I have a secret love for the theatre, the lights, the people, the emotions, the stage, the creativity, the setups, and the reality therein. It is because of this secret love that I find myself seated in a director – fashion fold-up chair at the center of the Players’ theatre, watching different people and groups play out their various interpretations and conceptions of gender-based violence.
According to me, it is all monothematic, because a large percentage of the acts highlighted almost all the physical forms of violation we know, and it seemed kind of cliché. I say this because for many years now, hasn’t the society fought tooth and nail against teenage pregnancy, early marriages, female genital mutilation, child labor, vulgarism, and forced delinquency?
I am not against all these in the slightest bit, but as I sat in the audience, one act after another, I kept on thinking to myself that gender-based violence runs deeper than cuts and bruises on the surface. The violence is an intimate affair with the person subjected to it.
As I thought this, brief flicks from my life in the past year played through my mind. I was taken back to the time when I decided to let my guard down for a bit and get into a romantic relationship, ‘explore new horizons’ and see what happens. I kid you not, I was so not prepared for the aftershocks, and so one thing led to another, and one year down the line, I was completely the opposite version of my former self, except that I kept being an introvert. I could not account for my actions. I ruined my reputation without a care in the world. I had no goals. I studied for the sake of it. I lost a considerable amount of weight. Sometimes I cried myself to sleep. Sometimes I blocked out myself from my surroundings. I willed myself to more pain just so I could numb all the other pain I was feeling, and I could not let myself talk to anyone about it. I was depressed, and this is what emotional abuse does to a person.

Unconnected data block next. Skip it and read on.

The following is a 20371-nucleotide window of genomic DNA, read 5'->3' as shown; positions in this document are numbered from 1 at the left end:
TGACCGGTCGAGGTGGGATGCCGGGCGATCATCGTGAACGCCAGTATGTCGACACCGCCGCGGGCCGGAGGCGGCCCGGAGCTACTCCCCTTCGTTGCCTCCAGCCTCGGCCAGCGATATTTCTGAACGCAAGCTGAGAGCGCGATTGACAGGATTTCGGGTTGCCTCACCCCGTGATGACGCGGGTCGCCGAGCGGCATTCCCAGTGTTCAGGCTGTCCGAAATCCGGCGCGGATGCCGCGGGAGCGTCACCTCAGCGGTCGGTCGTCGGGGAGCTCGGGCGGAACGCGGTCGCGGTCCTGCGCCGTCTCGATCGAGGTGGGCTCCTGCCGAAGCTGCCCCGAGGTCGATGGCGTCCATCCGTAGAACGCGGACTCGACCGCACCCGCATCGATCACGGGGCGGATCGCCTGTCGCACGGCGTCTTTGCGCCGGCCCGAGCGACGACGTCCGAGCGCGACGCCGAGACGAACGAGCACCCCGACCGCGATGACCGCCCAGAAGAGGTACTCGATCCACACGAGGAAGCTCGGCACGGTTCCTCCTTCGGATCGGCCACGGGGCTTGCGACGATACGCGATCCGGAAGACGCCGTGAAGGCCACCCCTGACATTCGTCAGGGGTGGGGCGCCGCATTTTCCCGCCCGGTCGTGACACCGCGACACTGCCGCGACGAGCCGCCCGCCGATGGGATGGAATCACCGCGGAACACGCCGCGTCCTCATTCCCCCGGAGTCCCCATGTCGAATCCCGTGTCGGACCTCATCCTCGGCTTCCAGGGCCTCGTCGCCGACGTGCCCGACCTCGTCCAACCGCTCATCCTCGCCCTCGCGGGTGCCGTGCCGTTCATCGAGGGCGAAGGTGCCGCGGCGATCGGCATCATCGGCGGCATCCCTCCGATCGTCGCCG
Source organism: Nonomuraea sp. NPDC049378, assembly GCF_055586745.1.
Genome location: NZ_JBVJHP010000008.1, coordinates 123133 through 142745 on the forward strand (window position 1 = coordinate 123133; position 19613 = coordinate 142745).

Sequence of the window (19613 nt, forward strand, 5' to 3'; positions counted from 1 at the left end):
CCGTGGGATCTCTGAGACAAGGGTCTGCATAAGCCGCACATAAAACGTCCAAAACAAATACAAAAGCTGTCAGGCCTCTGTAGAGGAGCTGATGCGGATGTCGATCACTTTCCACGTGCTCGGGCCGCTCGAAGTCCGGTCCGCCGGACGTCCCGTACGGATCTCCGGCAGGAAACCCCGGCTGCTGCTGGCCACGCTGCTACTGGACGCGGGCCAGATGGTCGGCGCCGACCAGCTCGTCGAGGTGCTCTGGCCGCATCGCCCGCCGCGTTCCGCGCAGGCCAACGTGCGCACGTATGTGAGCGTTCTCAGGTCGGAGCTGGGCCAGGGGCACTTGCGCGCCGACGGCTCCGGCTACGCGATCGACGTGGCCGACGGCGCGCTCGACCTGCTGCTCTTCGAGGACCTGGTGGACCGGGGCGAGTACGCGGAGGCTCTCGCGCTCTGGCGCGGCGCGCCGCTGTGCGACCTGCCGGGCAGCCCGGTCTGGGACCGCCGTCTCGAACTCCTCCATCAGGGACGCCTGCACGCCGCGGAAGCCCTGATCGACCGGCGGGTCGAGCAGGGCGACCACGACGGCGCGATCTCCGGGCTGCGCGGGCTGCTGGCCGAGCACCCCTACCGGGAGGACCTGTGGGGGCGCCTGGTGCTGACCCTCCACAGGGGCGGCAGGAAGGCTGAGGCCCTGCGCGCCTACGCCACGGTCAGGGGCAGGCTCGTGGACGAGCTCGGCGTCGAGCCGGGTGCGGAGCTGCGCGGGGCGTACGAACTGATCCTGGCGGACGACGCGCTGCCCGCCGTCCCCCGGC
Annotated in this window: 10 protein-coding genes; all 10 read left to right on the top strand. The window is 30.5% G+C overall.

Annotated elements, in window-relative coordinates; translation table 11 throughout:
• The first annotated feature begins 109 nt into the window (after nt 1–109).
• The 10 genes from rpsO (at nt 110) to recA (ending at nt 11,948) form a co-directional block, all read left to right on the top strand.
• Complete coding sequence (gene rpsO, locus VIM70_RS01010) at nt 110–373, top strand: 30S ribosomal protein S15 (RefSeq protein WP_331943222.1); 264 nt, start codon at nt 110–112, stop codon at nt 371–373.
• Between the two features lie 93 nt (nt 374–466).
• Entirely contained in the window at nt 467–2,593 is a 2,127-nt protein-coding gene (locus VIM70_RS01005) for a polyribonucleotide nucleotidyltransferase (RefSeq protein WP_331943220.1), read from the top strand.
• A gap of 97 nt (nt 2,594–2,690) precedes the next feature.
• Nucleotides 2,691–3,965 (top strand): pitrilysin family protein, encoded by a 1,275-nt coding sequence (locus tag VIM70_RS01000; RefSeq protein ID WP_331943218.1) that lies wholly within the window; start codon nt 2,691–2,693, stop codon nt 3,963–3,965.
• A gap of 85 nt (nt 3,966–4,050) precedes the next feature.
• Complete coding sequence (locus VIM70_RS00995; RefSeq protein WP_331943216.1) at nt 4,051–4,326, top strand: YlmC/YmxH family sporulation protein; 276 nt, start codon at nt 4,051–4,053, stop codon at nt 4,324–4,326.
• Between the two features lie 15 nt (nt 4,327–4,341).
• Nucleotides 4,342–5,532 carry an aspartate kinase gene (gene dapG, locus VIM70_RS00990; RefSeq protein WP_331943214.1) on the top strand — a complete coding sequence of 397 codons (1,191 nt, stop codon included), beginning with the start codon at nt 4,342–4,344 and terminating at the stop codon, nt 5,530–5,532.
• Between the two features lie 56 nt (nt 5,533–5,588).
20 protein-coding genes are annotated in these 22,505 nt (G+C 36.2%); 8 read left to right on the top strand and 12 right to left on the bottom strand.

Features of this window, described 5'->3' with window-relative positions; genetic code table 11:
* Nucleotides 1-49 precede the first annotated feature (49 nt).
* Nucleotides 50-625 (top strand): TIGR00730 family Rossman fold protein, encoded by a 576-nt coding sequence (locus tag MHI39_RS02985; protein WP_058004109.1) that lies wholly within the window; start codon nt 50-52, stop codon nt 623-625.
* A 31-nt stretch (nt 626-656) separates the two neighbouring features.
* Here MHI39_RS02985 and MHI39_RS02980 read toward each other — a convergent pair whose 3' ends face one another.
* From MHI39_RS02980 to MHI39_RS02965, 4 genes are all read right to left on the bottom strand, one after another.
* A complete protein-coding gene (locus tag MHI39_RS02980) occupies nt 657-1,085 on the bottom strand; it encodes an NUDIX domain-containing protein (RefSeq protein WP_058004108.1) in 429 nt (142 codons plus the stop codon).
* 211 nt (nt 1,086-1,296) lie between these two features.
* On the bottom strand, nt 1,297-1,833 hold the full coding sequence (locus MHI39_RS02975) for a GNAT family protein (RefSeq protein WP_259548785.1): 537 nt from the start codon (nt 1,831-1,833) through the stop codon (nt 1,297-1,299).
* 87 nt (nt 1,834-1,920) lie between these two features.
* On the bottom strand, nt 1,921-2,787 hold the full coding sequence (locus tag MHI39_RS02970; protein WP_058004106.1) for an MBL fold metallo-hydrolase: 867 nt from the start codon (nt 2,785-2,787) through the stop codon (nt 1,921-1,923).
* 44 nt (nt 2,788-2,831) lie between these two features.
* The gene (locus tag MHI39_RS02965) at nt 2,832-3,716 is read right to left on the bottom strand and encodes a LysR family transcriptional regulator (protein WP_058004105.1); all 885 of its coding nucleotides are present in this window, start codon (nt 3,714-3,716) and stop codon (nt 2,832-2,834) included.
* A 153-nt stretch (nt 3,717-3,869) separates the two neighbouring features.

For me, there was no physical activity involved, and yet I was ruined. It was barely a year, and I felt wrecked. I thought of how much more emotional damage people subjected to severe forms of physical and verbal abuse over a long time had to bear. What made a vibrant girl take her life overnight? What about a young man who thinks of a thousand ways to destroy everyone’s life because he was neglected? The father who wallows in depression daily because society expects too much from him, because he is a man? Or the woman who slit her wrists because of the pressure relatives put on her because she is a wife? The little boy or the little girl who has become a bully or defiant because home is hostile? Maybe these things have become normal, too normal that they are shrugged off so easily.
People rarely find out the root cause for these, but I say these are escalations of people’s emotions being violated, so much so that they seek ways to be heard above the busy schedules, the rules, the tough economic times, and the demands of the society. These are manifestations of the scars and wounds that fester within, casting their stench to all those around. And I say, in as much as awareness against verbal and physical violence has been created for the longest period, people have to be made aware of the existence of emotional abuse.
It should also be an agenda on the radar so that victims and survivors do not feel too belittled, or judged, or condemned when they are going through it, and want to talk about it openly. And as the theme was on that day, I echo to you, stop Gender-Based Violence. Stop GBV. And take care of those many hearts that yearn to be touched and saved.